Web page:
In the summer of 1925, romantically minded Lu Xiaoman wrote in her diary: ‘Feeling tired, I stayed in bed and finished The Painted Veil, which made me very sad, though I know I may not be so unfortunate as the heroine. Through love, she struggles through thousands of hardships to achieve what she seeks. Yet not many days of happy reunion have passed before her man is dead, leaving her to suffer in solitude with her aged father for her remaining years. Mo! Do you think life is really so cruel? I don’t know why I should be so sad reading about these people that I wept and wept in heartache to this moment. More than that, I trembled in thinking of you, wishing only that such misfortunes do not befall us.’footnote1

A couple of months later, Lu Xiaoman and Xu Zhimo became engaged, and in another two they married.footnote2 Five years later, Xu Zhimo died in an air-crash. Lu Xiaoman’s anguish has been popularly interpreted as a bad omen, though it’s easy enough for anyone in love to feel heartache, or tremble uncontrollably. Actually, her diary shows how naïve she was. Take Somerset Maugham’s The Painted Veil. If Lin Huiyin had been reading it, you can be sure no tears would have been shed.footnote3 Let alone Eileen Chang. She must be Maugham’s soulmate par excellence. When it comes to love, death, truth or reality, it is as if Maugham was holding Eileen Chang’s hand with one of his while writing with the other.footnote4

Lu Xiaoman’s distorted summary of The Painted Veil is evidence that she didn’t read it very carefully; a diary is, after all, a subjectively oriented form. The inspiration for the novel, Maugham explained in his preface, came from a legend associated with Dante’s Purgatorio. ‘Pia was a gentle woman of Siena whose husband, suspecting her of adultery and afraid on account of her family to put her to death, took her down to his castle in the Maremma, the noxious vapours of which he was confident would do the trick; but she took so long to die that he grew impatient and had her thrown out of the window.’ How impossible it would have been for someone like Maugham to rework such a murderous tale into a heart-wrenching romance.

His story goes like this. About a century ago in our time, Kitty, an ambitious beauty scared of falling into the second rank of the marriage market, hastily accepts the hand of Walter, a bacteriologist. After their marriage, she follows him to Hong Kong, where she soon falls for Charlie, the far-better looking Assistant Colonial Secretary there. Kitty and Charlie are caught in flagrante by Walter, who gives her two options. He will divorce her if she is going to marry Charlie; otherwise, she must follow him to Mei-tan-fu, in the cholera-stricken interior of China. There is no way the playboy Charlie will divorce his wife. A dispirited Kitty follows Walter to the region of the epidemic. Walter works silently day and night, and Kitty discovers a life of her own in a convent taking care of the sick, while Charlie fades from her mind. Yet though everyone else in the epicentre adores or even worships Walter, she can never really fall in love with him. She has lived close to cholera and been transformed through it, but as Proust remarked, love is not open to persuasion.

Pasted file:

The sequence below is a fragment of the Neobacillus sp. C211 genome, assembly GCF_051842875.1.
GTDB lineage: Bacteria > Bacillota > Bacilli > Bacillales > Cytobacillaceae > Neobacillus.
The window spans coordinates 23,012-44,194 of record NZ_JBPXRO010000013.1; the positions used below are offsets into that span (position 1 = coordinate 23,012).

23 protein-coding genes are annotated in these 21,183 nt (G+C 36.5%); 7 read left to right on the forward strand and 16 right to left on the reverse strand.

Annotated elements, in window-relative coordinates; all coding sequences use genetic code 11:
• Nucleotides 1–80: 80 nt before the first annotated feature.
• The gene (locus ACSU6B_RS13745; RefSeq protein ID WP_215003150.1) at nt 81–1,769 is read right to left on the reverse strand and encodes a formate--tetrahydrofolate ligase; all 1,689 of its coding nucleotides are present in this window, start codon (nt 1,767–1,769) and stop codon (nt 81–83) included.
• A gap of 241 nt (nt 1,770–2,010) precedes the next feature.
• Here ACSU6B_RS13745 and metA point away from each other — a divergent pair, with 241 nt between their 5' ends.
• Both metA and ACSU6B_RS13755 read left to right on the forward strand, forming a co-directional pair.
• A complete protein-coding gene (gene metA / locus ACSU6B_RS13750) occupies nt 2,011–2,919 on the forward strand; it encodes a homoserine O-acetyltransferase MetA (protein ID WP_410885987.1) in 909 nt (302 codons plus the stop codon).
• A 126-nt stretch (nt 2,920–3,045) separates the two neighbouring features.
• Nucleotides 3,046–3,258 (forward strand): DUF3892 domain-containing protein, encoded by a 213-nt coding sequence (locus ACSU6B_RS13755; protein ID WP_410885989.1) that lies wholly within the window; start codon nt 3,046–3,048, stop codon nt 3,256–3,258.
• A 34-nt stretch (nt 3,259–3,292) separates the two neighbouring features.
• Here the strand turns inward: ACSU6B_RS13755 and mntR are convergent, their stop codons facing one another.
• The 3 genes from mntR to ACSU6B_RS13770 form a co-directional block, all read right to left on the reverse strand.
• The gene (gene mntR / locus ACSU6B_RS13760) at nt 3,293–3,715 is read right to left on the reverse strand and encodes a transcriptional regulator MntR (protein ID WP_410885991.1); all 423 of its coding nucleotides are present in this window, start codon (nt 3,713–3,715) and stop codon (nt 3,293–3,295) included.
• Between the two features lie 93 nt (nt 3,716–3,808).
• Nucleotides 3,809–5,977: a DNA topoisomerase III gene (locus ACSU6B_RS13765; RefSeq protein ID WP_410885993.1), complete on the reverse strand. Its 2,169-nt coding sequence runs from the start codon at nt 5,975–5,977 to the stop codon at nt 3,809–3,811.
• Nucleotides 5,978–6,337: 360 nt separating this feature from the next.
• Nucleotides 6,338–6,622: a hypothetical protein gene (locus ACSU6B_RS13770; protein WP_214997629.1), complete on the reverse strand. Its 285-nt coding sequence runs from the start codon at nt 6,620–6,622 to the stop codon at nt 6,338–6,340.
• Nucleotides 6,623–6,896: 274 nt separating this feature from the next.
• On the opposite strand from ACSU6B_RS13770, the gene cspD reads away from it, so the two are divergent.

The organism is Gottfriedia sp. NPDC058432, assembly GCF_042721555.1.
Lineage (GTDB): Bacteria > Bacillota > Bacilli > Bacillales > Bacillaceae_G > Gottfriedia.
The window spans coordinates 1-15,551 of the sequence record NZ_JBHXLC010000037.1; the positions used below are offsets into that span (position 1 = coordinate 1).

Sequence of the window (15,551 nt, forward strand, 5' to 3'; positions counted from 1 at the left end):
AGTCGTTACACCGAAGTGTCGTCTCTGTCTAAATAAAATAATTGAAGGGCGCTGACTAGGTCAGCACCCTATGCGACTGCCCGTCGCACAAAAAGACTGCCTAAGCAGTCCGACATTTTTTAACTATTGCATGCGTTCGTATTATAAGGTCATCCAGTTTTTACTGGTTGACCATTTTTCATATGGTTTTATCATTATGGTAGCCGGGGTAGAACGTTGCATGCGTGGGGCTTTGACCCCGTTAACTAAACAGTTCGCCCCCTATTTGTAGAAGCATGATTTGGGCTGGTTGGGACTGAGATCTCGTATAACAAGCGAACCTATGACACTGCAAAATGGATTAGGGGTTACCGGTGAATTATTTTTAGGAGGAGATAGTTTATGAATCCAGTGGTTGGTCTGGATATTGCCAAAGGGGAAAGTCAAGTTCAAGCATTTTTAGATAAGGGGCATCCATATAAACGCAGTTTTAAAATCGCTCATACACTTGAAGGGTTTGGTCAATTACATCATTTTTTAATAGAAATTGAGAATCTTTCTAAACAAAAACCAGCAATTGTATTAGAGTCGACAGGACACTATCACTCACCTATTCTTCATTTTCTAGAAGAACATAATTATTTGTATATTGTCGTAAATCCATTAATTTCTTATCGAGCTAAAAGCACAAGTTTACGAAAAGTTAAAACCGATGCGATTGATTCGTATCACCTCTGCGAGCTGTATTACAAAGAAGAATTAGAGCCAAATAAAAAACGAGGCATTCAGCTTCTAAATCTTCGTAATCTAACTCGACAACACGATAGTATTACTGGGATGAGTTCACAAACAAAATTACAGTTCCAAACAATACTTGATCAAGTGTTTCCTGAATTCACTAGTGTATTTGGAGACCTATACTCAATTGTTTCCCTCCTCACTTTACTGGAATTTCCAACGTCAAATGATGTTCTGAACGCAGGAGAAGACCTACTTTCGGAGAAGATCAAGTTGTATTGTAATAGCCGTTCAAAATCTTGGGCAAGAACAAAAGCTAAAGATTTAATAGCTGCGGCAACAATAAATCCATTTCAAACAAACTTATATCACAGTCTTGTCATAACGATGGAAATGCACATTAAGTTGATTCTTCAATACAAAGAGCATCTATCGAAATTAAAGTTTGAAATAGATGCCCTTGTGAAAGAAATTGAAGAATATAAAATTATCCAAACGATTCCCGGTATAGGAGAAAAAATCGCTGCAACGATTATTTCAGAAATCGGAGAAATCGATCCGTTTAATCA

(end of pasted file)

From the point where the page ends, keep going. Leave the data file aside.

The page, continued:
In the second half of the novel, Kitty faints due to pregnancy. The mother superior urges Walter to go home. He asks in a shivering voice: ‘Am I the father?’ Kitty knows that if she says yes, she will possess Walter again, which is what he has always longed for. After all, he loves her so deeply that if only she offers him an excuse, he will forgive everything. Plus, she herself needs his forgiveness. Yet she is unable to say yes. She doesn’t know why, but she simply can’t say it. In the end, she merely answers: ‘I don’t know’. A few days later, Walter is infected with cholera. Dying under Kitty’s fearful stare and pleading, his last words are: ‘The dog it was that died.’ He is repeating the last line of Goldsmith’s poem, An Elegy on the Death of a Mad Dog, which tells the story of a good-hearted man who takes in a dog. The dog catches rabies and bites him; but in the end, the man survives and ‘the dog it was that died’. Walter has earlier admitted that his intention in bringing Kitty to the epicentre was to get her infected and see her die of cholera. Later, his friends believe that he got himself infected, out of his own choice, in his laboratory.

Kitty, having survived and returned to Hong Kong, finds herself in bed with Charlie once again, driven by desire while despising herself. Getting up, she departs from Hong Kong with no return. The story has been adapted for the big screen several times. Hollywood’s treatment is similar to Lu Xiaoman’s understanding of it, jerking every possible string to plunge actors and audience into tears; that would be another topic.

Earlier on, Kitty has a confrontation with Walter, after she has been caught in her affair with Charlie. Kitty says, ‘It was a mistake that I ever married you. I never should have done it, I was a fool. I never cared for you. We never had anything in common.’ To which, Walter replies with a smile. ‘I had no illusions about you,’ he says. ‘I knew you were silly and frivolous and empty-headed. But I loved you. I knew that your aims and ideals were vulgar and commonplace. But I loved you. I knew that you were second-rate. But I loved you.’ The conversation takes place before they set off for the region of the epidemic. Love, or more precisely, recognition of lovelessness, does not need the helping hand of cholera. There, García Márquez’s Love in the Time of Cholera is the most representative text. Here, cholera does not change love; it is a metaphor of love. So, what is the plague doing in The Painted Veil? Or, what is a plague?